Akec Khoc, South Sudan’s first ambassador to the United States, presented his credentials to President Obama in July.
South Sudan celebrated the first anniversary of its independence in July, and later that month, the country's first ambassador to Washington presented his credentials to the White House, officially establishing diplomatic relations with the United States. Metro Connection's Jacob Fenston sat down with Ambassador Akec Khoc to find out what it takes to start a new country. Below are excerpts of their conversation.
The fighting over the past twenty years displaced a lot of people. I've read the number five million, and that's in a country whose population is about ten million. You lived in exile yourself — why did you leave and what brought you back, now to Washington representing your new nation?
"Many people were exiled because of the conflict. It was an issue of economic marginalization, social marginalization and no respect for basic human rights. Whoever could not agree with the government at that time had to choose between silence or active opposition. I did participate in the liberation struggle. But also, I found myself as a refugee in France. But as soon as peace came to Sudan, there was no more reason for one to remain abroad, so many went back. I went back. I was fortunately integrated into the foreign service."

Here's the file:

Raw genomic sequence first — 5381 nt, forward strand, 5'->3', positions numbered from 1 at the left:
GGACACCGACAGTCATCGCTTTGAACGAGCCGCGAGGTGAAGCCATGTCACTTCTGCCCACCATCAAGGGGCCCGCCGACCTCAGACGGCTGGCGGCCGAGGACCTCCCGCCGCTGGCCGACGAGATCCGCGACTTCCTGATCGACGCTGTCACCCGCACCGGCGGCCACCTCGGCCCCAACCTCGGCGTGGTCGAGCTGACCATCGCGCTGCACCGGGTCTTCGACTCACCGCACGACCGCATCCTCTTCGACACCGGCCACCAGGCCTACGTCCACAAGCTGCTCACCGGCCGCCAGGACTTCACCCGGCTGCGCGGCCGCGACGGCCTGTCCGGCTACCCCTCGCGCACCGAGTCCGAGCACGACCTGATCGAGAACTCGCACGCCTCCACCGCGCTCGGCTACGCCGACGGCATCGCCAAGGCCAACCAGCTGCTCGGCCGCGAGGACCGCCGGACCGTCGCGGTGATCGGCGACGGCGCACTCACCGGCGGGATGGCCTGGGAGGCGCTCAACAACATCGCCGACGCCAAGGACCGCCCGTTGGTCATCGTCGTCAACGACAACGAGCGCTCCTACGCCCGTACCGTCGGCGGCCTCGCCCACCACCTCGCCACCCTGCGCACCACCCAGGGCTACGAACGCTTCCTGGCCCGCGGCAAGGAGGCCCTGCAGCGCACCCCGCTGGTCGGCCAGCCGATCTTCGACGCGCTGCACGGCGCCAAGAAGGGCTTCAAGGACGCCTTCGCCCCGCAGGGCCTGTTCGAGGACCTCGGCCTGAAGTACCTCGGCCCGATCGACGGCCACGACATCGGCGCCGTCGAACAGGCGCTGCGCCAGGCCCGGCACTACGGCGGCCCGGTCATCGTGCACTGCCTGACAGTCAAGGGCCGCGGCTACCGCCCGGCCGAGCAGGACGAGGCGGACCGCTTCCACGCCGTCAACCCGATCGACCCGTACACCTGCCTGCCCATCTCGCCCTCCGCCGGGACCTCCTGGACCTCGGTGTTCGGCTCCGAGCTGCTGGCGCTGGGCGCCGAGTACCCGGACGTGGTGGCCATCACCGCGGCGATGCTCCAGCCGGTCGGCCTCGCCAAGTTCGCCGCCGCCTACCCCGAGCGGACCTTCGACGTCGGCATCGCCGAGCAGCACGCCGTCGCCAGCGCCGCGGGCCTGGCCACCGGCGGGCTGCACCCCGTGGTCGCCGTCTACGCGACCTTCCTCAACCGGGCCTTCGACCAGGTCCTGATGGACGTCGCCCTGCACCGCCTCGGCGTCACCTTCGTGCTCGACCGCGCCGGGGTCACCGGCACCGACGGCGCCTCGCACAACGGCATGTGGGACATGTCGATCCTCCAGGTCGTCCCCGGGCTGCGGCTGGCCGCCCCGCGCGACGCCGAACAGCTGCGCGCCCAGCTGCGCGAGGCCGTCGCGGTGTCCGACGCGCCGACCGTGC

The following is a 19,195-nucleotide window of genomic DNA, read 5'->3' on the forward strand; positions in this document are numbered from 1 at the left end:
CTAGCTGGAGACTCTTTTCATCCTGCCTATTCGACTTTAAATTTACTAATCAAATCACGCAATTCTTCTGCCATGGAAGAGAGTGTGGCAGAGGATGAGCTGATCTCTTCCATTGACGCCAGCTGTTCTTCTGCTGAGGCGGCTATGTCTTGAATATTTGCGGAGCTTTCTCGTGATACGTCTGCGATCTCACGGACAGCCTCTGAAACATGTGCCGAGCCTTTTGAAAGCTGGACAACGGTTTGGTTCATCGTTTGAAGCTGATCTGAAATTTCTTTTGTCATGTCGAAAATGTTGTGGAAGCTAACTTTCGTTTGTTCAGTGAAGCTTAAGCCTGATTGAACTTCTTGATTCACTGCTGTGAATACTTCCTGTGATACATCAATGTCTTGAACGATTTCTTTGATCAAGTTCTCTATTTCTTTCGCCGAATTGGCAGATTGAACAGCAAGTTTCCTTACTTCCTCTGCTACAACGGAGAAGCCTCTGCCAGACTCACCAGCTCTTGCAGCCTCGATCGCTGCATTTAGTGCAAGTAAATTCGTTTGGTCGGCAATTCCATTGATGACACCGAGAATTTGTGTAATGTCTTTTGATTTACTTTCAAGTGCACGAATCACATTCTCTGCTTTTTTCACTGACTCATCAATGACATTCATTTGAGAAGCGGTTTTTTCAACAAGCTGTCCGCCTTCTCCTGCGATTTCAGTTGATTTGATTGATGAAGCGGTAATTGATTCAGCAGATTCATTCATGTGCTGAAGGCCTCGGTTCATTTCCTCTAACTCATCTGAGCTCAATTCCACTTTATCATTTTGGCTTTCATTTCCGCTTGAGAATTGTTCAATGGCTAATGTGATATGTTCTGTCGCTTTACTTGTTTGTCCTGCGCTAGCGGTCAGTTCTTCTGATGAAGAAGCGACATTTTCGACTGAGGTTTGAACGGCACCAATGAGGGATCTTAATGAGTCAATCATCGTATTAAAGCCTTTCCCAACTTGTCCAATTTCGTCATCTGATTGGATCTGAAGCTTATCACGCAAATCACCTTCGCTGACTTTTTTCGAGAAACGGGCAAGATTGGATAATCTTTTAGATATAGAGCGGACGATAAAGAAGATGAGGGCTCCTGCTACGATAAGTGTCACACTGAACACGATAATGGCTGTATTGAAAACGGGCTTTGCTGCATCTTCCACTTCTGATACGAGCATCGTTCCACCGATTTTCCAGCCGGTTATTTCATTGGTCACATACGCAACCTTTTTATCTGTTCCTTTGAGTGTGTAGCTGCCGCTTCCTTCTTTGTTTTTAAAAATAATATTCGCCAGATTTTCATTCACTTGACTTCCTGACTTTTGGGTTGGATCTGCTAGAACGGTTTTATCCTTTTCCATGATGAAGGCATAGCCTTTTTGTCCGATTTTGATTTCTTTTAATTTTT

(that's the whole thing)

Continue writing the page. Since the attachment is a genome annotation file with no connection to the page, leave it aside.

Is one of the challenges of building a new nation living up to expectations, because there was such celebration at independence? Is that a challenge now, a year after independence?
"It is a great challenge, simply because expectation, when it is not met, it turns into disappointment. And the expectation for South Sudan from South Sudanese people has been tremendous and great. But the challenges that have been met by the government have not been put into consideration by members of the community who sometimes feel they are being left out; they are not being served."
You've gotten to see the presidential election process up close this season. Has that been interesting?
"It is very interesting for the content of democracy in America. We have so much to learn because we are a new nation, and we want to do it right from the beginning, including elections — presidential or legislative. I am learning, this is what makes America a great nation."
[Music: South Sudan: "Stronger" by Emmanuel Jal from Warchild / Show Close: "Que Sera, Sera" by Andre Rieu from Croisiere Romantique]